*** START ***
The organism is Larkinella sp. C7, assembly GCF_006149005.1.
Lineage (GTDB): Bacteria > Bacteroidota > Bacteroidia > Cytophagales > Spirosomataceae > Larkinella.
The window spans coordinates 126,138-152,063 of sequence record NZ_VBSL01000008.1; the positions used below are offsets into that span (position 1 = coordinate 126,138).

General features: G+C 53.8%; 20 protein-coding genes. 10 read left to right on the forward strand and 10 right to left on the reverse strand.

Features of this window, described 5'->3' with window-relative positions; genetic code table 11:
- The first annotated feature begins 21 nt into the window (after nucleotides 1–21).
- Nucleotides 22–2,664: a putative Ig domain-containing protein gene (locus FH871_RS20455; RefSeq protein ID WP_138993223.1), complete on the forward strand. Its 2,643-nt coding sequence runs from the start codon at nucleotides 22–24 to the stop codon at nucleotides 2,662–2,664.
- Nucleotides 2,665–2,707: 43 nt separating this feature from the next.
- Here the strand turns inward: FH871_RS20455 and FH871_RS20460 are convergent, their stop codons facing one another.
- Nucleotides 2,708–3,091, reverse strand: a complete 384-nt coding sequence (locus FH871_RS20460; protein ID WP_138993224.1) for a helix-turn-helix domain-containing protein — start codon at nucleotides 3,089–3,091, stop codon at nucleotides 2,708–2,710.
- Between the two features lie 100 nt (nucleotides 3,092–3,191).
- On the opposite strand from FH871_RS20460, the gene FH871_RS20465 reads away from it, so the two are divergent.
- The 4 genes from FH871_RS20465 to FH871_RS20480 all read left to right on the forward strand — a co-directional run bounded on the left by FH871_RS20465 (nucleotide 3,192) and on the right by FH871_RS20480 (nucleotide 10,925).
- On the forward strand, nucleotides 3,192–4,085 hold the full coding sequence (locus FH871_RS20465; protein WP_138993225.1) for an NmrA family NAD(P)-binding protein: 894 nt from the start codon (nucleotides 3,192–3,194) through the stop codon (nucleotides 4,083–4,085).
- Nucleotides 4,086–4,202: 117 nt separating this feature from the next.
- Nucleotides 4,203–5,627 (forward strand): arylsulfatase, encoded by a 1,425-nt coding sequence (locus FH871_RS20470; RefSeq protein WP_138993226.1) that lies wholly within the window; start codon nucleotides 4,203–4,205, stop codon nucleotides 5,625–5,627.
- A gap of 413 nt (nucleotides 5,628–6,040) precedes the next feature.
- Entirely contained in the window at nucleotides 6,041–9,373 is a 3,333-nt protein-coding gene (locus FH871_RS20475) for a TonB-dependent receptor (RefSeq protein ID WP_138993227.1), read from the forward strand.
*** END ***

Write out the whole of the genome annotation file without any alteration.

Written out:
The organism is Larkinella sp. C7, assembly GCF_006149005.1.
Lineage (GTDB): Bacteria > Bacteroidota > Bacteroidia > Cytophagales > Spirosomataceae > Larkinella.
The window spans coordinates 126,138-152,063 of sequence record NZ_VBSL01000008.1; the positions used below are offsets into that span (position 1 = coordinate 126,138).

General features: G+C 53.8%; 20 protein-coding genes. 10 read left to right on the forward strand and 10 right to left on the reverse strand.

Features of this window, described 5'->3' with window-relative positions; genetic code table 11:
- The first annotated feature begins 21 nt into the window (after nucleotides 1–21).
- Nucleotides 22–2,664: a putative Ig domain-containing protein gene (locus FH871_RS20455; RefSeq protein ID WP_138993223.1), complete on the forward strand. Its 2,643-nt coding sequence runs from the start codon at nucleotides 22–24 to the stop codon at nucleotides 2,662–2,664.
- Nucleotides 2,665–2,707: 43 nt separating this feature from the next.
- Here the strand turns inward: FH871_RS20455 and FH871_RS20460 are convergent, their stop codons facing one another.
- Nucleotides 2,708–3,091, reverse strand: a complete 384-nt coding sequence (locus FH871_RS20460; protein ID WP_138993224.1) for a helix-turn-helix domain-containing protein — start codon at nucleotides 3,089–3,091, stop codon at nucleotides 2,708–2,710.
- Between the two features lie 100 nt (nucleotides 3,092–3,191).
- On the opposite strand from FH871_RS20460, the gene FH871_RS20465 reads away from it, so the two are divergent.
- The 4 genes from FH871_RS20465 to FH871_RS20480 all read left to right on the forward strand — a co-directional run bounded on the left by FH871_RS20465 (nucleotide 3,192) and on the right by FH871_RS20480 (nucleotide 10,925).
- On the forward strand, nucleotides 3,192–4,085 hold the full coding sequence (locus FH871_RS20465; protein WP_138993225.1) for an NmrA family NAD(P)-binding protein: 894 nt from the start codon (nucleotides 3,192–3,194) through the stop codon (nucleotides 4,083–4,085).
- Nucleotides 4,086–4,202: 117 nt separating this feature from the next.
- Nucleotides 4,203–5,627 (forward strand): arylsulfatase, encoded by a 1,425-nt coding sequence (locus FH871_RS20470; RefSeq protein WP_138993226.1) that lies wholly within the window; start codon nucleotides 4,203–4,205, stop codon nucleotides 5,625–5,627.
- A gap of 413 nt (nucleotides 5,628–6,040) precedes the next feature.
- Entirely contained in the window at nucleotides 6,041–9,373 is a 3,333-nt protein-coding gene (locus FH871_RS20475) for a TonB-dependent receptor (RefSeq protein ID WP_138993227.1), read from the forward strand.